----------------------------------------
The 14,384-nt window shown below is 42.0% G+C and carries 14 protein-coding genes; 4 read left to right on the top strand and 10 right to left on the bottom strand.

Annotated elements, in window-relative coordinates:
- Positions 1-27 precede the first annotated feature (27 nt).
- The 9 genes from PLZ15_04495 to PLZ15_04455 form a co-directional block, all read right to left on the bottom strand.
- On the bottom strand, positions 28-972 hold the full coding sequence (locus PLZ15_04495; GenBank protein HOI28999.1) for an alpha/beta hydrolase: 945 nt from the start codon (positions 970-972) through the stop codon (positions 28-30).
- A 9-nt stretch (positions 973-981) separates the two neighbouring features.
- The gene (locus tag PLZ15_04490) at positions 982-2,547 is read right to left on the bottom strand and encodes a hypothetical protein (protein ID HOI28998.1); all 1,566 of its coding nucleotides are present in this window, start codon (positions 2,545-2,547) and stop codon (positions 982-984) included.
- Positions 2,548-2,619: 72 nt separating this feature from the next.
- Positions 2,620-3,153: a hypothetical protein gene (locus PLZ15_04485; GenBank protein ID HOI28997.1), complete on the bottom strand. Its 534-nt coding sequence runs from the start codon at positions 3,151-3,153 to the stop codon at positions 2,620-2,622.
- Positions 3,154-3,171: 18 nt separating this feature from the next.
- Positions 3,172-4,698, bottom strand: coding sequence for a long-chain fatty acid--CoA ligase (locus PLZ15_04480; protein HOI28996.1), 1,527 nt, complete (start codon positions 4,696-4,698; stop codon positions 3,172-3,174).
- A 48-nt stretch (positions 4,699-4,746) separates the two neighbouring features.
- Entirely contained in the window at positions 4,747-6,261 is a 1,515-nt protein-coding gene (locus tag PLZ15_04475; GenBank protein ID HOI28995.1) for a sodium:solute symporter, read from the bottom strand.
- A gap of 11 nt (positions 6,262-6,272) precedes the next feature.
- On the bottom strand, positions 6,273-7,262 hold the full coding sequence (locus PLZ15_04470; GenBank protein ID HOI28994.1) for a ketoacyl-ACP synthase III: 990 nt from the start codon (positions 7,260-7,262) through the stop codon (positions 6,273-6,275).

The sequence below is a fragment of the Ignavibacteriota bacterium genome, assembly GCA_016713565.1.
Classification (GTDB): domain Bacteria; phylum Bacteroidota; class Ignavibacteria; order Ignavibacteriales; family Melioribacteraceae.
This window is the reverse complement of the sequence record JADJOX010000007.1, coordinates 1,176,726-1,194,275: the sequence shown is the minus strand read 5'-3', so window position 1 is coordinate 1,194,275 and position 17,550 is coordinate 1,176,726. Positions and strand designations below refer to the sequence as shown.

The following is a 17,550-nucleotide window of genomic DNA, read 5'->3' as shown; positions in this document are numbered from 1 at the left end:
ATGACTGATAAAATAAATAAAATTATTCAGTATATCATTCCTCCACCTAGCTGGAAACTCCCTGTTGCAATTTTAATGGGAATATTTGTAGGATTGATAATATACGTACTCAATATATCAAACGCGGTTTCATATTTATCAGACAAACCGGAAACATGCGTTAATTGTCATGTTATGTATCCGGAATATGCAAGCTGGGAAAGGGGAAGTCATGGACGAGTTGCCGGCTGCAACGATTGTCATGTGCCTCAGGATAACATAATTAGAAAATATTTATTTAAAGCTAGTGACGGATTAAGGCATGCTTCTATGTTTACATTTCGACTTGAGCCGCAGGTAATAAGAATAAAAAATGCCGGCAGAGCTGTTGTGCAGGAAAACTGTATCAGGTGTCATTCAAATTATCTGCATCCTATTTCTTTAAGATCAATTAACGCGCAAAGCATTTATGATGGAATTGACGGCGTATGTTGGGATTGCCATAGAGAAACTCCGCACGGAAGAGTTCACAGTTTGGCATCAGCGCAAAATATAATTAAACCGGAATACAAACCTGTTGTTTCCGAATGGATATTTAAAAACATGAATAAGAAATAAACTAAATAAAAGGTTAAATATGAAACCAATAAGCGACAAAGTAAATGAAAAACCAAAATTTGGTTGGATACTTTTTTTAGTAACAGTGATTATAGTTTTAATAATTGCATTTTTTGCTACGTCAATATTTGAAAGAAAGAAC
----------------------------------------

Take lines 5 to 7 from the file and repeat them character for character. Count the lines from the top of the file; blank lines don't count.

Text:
- On the bottom strand, positions 28-972 hold the full coding sequence (locus PLZ15_04495; GenBank protein HOI28999.1) for an alpha/beta hydrolase: 945 nt from the start codon (positions 970-972) through the stop codon (positions 28-30).
- A 9-nt stretch (positions 973-981) separates the two neighbouring features.
- The gene (locus tag PLZ15_04490) at positions 982-2,547 is read right to left on the bottom strand and encodes a hypothetical protein (protein ID HOI28998.1); all 1,566 of its coding nucleotides are present in this window, start codon (positions 2,545-2,547) and stop codon (positions 982-984) included.